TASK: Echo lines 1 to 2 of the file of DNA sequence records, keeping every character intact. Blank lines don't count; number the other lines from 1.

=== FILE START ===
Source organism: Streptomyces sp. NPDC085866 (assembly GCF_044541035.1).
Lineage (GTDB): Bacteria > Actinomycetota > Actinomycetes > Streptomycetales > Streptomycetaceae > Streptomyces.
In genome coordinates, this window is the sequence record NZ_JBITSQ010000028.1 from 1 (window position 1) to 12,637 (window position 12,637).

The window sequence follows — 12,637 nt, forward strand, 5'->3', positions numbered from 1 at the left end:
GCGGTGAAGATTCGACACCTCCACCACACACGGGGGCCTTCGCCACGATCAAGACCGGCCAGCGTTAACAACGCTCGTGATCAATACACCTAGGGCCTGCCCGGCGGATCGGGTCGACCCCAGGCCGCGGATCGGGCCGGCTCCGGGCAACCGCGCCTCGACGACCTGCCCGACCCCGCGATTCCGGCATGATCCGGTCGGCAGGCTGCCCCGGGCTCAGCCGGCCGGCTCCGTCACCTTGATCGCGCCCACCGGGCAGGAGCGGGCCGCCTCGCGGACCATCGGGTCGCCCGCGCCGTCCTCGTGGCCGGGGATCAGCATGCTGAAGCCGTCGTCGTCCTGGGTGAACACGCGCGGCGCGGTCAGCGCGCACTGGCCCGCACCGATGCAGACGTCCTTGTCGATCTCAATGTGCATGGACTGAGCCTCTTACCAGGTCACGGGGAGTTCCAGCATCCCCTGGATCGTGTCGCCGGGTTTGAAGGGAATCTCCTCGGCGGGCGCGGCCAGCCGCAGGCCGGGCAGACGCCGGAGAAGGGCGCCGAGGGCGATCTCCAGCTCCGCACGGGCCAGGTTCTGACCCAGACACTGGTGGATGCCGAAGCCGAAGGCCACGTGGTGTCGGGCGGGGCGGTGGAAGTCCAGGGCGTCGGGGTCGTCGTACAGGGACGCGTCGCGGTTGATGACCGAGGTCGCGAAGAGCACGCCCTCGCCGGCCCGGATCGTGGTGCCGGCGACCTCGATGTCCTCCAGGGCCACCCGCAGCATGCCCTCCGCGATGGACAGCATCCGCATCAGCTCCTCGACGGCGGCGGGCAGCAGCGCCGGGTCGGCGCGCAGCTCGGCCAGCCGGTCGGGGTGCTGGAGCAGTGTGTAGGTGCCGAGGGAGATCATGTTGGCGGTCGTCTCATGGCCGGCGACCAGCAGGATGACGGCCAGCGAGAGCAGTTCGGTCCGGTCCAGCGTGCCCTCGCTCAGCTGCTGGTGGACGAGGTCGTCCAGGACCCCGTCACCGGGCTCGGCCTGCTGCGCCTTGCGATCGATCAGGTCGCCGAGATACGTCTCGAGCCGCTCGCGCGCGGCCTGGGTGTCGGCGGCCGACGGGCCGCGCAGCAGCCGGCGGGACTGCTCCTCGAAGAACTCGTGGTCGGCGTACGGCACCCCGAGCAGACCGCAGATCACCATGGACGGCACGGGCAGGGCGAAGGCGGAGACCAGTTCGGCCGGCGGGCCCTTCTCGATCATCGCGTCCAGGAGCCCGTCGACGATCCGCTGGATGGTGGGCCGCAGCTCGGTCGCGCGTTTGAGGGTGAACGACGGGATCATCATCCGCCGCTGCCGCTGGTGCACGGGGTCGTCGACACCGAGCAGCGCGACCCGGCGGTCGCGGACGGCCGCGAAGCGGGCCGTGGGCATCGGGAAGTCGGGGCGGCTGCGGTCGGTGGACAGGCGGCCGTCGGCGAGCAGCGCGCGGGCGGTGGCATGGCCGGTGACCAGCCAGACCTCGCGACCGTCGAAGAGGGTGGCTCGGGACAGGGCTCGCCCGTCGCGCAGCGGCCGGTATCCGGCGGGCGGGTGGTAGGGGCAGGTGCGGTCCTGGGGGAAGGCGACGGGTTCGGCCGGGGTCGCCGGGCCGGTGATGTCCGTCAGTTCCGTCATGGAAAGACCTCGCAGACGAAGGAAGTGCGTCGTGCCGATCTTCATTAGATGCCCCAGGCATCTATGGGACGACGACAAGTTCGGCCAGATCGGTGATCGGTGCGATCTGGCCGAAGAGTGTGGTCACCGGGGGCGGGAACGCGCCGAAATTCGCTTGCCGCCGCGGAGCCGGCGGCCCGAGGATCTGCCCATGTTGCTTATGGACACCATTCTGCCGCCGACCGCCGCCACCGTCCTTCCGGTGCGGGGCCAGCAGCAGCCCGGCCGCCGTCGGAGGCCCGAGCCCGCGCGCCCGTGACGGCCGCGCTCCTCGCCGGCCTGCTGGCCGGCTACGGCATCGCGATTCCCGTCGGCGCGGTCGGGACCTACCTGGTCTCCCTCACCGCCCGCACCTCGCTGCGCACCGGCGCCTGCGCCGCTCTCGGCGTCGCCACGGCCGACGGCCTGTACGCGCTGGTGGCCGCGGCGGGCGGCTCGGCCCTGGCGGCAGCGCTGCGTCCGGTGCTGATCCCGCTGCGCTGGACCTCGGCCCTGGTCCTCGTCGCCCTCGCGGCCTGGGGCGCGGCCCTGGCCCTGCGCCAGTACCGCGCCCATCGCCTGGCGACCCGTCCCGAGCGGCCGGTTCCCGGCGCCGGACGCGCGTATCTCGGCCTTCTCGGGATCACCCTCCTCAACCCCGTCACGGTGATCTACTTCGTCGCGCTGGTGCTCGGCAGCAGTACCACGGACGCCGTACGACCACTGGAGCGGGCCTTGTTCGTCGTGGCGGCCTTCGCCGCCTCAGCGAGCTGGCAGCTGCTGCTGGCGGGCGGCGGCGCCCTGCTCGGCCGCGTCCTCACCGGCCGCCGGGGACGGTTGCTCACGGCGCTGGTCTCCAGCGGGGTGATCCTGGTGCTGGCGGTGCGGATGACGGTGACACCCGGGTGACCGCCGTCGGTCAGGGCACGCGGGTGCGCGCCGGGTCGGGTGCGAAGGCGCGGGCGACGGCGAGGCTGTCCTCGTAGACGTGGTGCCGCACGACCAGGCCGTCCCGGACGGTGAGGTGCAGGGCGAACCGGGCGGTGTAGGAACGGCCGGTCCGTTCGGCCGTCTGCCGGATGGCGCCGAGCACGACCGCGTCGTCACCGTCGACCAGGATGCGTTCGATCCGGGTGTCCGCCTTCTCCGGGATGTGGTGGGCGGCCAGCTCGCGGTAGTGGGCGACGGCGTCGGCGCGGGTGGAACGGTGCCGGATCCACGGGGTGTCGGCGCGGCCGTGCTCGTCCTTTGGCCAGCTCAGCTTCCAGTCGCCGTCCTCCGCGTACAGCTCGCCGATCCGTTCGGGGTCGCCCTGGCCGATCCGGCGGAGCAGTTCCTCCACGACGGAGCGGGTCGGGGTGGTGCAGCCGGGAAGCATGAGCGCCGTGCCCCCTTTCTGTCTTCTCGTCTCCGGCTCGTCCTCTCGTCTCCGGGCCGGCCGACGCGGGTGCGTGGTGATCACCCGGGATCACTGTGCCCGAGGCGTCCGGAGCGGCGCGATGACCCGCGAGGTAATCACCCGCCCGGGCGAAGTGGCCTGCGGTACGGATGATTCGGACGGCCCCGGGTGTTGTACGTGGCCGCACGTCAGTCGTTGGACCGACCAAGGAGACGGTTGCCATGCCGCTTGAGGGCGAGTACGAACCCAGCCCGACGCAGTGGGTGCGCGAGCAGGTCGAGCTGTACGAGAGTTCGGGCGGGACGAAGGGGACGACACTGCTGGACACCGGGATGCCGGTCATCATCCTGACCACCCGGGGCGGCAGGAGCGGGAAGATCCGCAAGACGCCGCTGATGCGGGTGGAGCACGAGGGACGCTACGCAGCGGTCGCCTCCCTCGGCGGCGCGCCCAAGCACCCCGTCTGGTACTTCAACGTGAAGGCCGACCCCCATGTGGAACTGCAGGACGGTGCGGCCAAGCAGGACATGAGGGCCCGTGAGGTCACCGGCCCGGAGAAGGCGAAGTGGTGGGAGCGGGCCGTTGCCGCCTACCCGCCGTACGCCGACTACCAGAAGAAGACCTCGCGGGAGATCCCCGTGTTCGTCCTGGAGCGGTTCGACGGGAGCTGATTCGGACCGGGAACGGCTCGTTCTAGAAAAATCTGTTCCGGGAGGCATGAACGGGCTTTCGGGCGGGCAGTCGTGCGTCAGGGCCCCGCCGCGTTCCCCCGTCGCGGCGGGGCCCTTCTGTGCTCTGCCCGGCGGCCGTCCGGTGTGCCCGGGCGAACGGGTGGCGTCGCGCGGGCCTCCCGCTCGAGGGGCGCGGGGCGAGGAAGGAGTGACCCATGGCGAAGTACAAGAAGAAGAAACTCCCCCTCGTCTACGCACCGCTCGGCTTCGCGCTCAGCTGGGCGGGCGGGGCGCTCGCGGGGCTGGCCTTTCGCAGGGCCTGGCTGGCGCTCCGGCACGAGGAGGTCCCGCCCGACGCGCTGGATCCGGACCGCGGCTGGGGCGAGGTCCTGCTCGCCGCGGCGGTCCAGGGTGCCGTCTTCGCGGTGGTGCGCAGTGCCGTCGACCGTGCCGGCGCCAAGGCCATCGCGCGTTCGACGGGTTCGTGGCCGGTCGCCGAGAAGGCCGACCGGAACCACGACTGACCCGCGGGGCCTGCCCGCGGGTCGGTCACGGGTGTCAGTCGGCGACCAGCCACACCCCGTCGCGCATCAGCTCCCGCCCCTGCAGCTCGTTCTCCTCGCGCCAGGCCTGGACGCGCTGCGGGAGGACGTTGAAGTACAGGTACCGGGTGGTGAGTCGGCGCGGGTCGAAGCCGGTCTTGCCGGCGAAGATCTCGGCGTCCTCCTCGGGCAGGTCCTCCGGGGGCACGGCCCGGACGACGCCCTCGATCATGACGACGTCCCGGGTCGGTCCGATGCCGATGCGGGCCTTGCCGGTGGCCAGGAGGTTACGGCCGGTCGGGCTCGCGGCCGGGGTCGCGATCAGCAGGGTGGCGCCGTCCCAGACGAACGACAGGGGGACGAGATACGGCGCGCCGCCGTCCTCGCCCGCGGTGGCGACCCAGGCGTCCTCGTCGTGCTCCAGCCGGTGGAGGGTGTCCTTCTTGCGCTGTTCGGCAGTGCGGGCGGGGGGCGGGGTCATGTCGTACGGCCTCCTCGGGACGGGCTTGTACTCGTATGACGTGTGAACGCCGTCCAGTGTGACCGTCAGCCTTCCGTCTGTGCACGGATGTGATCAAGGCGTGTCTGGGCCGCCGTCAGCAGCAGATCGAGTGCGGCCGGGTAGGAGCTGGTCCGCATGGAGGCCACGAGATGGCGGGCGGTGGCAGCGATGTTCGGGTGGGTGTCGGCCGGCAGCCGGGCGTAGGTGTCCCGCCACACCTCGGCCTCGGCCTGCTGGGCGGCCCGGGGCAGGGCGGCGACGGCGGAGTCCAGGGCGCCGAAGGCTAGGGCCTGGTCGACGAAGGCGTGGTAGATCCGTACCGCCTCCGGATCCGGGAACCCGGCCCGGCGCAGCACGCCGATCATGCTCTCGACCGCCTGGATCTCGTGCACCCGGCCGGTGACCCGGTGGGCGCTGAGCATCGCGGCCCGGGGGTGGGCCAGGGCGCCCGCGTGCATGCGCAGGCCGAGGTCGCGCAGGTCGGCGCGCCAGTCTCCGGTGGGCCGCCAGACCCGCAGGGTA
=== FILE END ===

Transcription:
Source organism: Streptomyces sp. NPDC085866 (assembly GCF_044541035.1).
Lineage (GTDB): Bacteria > Actinomycetota > Actinomycetes > Streptomycetales > Streptomycetaceae > Streptomyces.